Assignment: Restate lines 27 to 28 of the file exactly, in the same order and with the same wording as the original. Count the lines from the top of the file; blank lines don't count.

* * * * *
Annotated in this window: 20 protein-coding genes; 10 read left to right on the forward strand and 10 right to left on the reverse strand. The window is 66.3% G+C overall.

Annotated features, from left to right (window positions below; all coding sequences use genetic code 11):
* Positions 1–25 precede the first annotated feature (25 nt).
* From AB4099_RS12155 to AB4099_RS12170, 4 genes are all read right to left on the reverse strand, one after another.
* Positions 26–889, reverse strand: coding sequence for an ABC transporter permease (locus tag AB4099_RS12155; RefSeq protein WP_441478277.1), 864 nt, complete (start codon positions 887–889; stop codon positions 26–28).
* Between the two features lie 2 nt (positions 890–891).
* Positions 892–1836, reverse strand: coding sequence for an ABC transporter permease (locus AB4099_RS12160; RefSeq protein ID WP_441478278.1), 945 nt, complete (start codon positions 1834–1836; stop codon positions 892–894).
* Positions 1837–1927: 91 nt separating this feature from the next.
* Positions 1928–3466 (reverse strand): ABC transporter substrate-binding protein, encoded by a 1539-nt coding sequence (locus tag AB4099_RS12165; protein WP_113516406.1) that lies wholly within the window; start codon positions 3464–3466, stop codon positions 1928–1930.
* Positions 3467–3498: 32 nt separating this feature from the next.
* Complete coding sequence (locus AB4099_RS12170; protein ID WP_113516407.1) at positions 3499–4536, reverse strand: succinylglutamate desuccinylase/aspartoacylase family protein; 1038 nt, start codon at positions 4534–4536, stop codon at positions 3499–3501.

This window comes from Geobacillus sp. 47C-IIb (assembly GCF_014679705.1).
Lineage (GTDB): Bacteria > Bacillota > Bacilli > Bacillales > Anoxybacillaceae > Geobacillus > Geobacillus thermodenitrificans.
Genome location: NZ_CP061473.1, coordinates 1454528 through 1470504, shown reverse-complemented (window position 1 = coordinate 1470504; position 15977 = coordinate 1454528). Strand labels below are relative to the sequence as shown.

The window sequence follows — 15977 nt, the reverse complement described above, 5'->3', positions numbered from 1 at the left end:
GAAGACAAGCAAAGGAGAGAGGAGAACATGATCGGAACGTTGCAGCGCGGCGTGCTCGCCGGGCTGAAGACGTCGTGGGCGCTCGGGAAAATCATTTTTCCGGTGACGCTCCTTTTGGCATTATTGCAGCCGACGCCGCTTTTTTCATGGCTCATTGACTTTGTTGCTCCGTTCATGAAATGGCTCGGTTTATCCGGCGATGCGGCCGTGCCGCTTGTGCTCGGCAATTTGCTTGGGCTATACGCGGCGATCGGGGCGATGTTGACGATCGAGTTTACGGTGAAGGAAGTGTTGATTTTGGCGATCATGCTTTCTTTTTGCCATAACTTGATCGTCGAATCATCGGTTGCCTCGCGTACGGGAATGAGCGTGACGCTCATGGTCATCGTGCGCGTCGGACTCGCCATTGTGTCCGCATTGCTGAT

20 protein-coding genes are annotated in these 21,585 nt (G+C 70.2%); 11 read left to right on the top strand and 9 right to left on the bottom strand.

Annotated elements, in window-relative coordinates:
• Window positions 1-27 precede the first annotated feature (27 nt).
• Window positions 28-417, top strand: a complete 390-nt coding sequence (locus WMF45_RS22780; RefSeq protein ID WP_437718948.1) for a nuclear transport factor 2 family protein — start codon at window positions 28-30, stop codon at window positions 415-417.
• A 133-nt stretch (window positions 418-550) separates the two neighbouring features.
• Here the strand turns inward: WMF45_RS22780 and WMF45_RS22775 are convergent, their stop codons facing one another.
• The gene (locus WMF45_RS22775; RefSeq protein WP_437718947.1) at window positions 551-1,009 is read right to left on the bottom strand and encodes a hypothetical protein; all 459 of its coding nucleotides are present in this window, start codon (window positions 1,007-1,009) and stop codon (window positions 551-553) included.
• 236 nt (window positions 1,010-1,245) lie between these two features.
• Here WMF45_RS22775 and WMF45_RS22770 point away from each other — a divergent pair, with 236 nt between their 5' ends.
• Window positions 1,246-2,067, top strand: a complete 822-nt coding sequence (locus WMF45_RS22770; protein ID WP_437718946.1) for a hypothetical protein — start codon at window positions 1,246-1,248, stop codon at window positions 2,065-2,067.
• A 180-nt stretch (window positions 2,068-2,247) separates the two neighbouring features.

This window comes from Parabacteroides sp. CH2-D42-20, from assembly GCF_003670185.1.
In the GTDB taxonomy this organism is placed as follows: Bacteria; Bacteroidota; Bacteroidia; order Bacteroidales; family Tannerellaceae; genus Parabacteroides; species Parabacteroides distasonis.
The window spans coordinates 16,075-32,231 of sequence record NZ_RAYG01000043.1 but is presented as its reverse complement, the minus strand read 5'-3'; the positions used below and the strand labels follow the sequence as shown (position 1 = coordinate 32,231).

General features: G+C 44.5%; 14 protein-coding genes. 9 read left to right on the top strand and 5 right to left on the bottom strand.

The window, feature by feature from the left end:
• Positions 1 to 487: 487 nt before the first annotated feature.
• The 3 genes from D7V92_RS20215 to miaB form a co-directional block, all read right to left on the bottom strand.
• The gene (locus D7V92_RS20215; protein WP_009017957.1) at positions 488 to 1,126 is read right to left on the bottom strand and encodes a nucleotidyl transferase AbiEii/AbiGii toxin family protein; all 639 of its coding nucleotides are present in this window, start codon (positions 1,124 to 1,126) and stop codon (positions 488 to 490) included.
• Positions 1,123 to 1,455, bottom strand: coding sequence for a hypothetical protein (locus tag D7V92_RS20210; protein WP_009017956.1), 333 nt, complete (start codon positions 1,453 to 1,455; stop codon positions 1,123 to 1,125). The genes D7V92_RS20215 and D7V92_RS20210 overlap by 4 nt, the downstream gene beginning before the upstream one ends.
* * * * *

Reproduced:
• A 180-nt stretch (window positions 2,068-2,247) separates the two neighbouring features.

This window comes from Parabacteroides sp. CH2-D42-20, from assembly GCF_003670185.1.